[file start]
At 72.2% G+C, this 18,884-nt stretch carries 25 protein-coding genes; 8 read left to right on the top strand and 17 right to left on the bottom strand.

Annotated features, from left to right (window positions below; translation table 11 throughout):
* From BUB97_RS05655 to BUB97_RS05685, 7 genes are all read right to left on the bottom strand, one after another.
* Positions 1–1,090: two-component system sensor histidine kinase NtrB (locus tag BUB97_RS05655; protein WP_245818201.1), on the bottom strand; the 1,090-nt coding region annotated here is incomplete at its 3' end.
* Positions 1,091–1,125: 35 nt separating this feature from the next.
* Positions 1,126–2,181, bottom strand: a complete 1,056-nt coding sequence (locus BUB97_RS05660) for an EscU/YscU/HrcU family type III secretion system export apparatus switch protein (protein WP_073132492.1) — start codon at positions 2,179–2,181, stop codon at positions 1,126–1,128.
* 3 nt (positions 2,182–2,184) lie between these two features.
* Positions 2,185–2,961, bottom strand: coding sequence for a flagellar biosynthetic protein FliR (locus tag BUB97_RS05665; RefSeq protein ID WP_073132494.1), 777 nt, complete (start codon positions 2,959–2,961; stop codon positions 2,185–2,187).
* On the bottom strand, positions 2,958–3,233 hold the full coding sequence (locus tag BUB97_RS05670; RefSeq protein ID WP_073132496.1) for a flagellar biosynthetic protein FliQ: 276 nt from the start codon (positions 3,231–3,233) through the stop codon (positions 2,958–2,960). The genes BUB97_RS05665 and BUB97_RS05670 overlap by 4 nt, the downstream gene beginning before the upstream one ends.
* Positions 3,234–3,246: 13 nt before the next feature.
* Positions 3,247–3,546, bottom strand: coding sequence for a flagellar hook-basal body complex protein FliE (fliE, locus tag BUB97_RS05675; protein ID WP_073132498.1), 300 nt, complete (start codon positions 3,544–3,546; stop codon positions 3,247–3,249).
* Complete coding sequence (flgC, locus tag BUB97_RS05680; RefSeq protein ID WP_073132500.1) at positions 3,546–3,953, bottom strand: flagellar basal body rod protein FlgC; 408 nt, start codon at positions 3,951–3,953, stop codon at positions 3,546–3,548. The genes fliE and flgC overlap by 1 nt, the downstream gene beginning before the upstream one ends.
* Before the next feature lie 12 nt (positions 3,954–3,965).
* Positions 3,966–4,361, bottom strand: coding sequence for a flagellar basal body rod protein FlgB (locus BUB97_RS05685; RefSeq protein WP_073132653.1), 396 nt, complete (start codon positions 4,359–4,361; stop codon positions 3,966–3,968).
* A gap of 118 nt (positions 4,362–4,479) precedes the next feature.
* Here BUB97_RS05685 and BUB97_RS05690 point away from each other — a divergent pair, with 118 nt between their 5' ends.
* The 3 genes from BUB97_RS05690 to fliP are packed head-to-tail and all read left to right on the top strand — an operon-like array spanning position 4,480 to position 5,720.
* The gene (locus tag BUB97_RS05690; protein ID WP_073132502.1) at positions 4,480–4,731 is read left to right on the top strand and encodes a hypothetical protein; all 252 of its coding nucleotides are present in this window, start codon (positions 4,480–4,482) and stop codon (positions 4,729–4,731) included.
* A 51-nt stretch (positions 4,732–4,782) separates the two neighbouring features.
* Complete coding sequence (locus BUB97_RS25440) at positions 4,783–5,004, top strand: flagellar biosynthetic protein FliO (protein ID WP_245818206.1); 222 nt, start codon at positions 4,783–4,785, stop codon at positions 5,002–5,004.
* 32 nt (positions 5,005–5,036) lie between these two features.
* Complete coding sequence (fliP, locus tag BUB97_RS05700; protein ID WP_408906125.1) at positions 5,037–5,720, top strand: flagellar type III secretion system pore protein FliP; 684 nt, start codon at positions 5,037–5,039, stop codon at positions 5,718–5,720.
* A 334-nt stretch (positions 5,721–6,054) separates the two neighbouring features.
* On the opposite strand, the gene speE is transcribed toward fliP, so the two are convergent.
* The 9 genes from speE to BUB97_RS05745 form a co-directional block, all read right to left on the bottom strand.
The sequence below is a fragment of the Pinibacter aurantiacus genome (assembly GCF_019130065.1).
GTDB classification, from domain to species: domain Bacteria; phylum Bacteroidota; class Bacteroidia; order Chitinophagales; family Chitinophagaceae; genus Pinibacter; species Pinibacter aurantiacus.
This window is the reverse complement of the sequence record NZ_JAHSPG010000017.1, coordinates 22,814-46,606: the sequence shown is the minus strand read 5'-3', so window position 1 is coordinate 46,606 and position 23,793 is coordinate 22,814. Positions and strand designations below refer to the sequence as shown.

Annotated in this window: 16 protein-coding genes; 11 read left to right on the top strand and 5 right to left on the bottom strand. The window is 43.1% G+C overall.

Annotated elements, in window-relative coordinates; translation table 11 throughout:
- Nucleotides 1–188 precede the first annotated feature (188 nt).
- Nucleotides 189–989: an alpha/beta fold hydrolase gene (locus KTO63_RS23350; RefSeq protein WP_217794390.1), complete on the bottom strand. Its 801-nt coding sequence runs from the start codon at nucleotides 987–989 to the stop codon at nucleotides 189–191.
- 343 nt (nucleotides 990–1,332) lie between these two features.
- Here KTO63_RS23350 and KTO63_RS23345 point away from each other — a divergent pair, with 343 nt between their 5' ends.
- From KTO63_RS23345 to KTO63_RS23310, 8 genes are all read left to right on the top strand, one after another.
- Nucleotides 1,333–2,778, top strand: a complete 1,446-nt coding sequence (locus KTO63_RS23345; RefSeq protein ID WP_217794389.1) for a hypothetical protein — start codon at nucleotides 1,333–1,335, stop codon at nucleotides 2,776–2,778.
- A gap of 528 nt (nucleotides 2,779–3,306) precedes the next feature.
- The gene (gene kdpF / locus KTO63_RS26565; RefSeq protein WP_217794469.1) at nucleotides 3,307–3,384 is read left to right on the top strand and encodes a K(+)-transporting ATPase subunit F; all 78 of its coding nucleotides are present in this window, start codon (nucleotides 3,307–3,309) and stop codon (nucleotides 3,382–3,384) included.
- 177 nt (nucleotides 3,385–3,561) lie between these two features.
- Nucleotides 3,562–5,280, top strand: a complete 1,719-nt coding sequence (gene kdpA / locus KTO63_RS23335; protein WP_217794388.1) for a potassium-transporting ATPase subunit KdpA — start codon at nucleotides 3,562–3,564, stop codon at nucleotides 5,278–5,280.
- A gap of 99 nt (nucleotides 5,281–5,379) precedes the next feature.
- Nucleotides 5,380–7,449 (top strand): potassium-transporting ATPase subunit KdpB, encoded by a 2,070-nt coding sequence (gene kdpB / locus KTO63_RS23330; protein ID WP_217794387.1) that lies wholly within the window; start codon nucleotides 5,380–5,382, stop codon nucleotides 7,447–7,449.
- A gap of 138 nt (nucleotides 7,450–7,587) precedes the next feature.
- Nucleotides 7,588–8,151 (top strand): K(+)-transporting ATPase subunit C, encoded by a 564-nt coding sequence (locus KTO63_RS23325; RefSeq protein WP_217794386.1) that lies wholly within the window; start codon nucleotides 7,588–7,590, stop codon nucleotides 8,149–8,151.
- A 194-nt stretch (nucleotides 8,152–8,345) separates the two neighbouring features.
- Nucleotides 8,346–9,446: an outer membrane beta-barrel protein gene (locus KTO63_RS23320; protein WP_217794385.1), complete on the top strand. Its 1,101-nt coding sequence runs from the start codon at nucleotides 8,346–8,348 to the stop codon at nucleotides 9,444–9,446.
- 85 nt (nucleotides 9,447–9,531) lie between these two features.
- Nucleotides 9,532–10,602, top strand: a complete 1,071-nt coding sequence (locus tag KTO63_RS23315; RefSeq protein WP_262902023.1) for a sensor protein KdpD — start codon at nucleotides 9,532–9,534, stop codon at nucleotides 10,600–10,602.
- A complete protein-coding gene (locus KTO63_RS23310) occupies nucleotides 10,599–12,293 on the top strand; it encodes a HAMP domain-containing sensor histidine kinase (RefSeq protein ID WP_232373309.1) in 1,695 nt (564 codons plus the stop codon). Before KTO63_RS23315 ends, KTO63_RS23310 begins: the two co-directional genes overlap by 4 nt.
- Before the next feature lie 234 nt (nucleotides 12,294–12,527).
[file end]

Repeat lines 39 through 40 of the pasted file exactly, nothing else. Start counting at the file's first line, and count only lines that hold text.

- 177 nt (nucleotides 3,385–3,561) lie between these two features.
- Nucleotides 3,562–5,280, top strand: a complete 1,719-nt coding sequence (gene kdpA / locus KTO63_RS23335; protein WP_217794388.1) for a potassium-transporting ATPase subunit KdpA — start codon at nucleotides 3,562–3,564, stop codon at nucleotides 5,278–5,280.